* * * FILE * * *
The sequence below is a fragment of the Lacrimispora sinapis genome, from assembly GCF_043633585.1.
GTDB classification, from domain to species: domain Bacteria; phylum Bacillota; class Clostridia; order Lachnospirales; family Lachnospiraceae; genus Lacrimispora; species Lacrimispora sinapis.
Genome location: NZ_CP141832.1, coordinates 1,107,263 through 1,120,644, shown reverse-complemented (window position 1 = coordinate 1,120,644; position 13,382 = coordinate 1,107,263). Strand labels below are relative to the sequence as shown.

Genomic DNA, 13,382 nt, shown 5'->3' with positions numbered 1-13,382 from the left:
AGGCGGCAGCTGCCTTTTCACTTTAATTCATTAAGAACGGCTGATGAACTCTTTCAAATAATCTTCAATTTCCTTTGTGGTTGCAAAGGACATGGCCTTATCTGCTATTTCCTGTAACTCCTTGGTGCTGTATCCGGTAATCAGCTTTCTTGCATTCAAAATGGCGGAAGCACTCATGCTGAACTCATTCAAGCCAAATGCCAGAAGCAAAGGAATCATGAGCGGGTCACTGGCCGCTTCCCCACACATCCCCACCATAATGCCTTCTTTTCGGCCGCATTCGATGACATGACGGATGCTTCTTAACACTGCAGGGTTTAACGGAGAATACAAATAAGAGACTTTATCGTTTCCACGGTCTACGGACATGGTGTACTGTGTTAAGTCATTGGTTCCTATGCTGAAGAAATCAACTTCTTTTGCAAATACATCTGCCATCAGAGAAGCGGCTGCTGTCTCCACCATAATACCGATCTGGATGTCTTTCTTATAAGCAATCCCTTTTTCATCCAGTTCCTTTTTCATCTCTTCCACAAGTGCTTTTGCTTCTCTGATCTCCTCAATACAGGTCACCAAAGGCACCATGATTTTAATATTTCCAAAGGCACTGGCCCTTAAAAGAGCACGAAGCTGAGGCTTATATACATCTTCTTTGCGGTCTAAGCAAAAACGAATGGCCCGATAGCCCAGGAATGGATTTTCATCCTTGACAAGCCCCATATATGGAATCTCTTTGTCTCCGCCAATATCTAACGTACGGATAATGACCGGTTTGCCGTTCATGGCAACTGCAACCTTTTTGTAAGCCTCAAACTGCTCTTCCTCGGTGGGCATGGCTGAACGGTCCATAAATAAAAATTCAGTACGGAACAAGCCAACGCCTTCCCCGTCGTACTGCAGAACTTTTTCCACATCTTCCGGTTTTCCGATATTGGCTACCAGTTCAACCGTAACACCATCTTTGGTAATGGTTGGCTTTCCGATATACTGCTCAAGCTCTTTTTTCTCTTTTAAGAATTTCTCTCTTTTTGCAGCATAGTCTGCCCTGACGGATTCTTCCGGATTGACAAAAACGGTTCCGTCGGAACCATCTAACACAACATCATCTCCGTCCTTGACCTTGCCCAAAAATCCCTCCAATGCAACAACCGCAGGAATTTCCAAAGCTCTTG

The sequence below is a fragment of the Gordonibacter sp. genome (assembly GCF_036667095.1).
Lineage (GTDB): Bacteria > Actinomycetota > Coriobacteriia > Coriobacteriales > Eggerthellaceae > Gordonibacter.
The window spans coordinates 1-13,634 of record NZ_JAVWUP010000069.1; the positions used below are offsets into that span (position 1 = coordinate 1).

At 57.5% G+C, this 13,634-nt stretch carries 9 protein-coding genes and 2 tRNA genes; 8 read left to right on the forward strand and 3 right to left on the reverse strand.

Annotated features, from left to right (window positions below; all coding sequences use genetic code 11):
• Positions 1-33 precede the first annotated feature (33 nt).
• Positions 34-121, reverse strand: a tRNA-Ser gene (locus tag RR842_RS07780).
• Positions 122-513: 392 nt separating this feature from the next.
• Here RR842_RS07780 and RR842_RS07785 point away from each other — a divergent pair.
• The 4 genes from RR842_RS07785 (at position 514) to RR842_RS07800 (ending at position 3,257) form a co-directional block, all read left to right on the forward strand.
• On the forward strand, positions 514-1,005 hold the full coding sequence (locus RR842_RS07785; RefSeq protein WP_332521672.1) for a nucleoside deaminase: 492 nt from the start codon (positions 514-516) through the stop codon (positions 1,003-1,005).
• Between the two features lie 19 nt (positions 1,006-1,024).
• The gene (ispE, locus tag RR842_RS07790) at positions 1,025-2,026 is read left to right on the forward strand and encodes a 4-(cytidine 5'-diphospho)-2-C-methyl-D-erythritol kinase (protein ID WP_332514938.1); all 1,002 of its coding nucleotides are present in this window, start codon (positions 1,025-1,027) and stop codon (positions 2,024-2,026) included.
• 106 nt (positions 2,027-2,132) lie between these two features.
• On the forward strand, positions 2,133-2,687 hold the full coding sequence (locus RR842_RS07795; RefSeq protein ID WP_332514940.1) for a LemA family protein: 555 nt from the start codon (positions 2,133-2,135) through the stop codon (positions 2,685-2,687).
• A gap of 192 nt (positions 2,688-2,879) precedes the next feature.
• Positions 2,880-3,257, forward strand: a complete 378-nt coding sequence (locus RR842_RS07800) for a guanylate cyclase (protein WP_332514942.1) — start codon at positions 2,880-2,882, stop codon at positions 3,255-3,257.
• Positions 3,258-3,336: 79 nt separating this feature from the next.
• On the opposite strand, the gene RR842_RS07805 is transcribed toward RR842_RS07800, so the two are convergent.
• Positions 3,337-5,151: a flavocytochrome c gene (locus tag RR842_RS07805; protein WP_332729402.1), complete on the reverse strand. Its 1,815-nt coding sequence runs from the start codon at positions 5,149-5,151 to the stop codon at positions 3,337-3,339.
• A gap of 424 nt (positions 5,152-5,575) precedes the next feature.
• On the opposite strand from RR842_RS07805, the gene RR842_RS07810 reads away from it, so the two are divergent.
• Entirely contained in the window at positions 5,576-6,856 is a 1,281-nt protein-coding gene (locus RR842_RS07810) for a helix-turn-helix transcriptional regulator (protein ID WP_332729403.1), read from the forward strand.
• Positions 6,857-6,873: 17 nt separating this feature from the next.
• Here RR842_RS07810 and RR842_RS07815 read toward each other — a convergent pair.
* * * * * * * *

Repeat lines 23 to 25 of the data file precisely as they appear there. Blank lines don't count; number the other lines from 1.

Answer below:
• Positions 3,258-3,336: 79 nt separating this feature from the next.
• On the opposite strand, the gene RR842_RS07805 is transcribed toward RR842_RS07800, so the two are convergent.
• Positions 3,337-5,151: a flavocytochrome c gene (locus tag RR842_RS07805; protein WP_332729402.1), complete on the reverse strand. Its 1,815-nt coding sequence runs from the start codon at positions 5,149-5,151 to the stop codon at positions 3,337-3,339.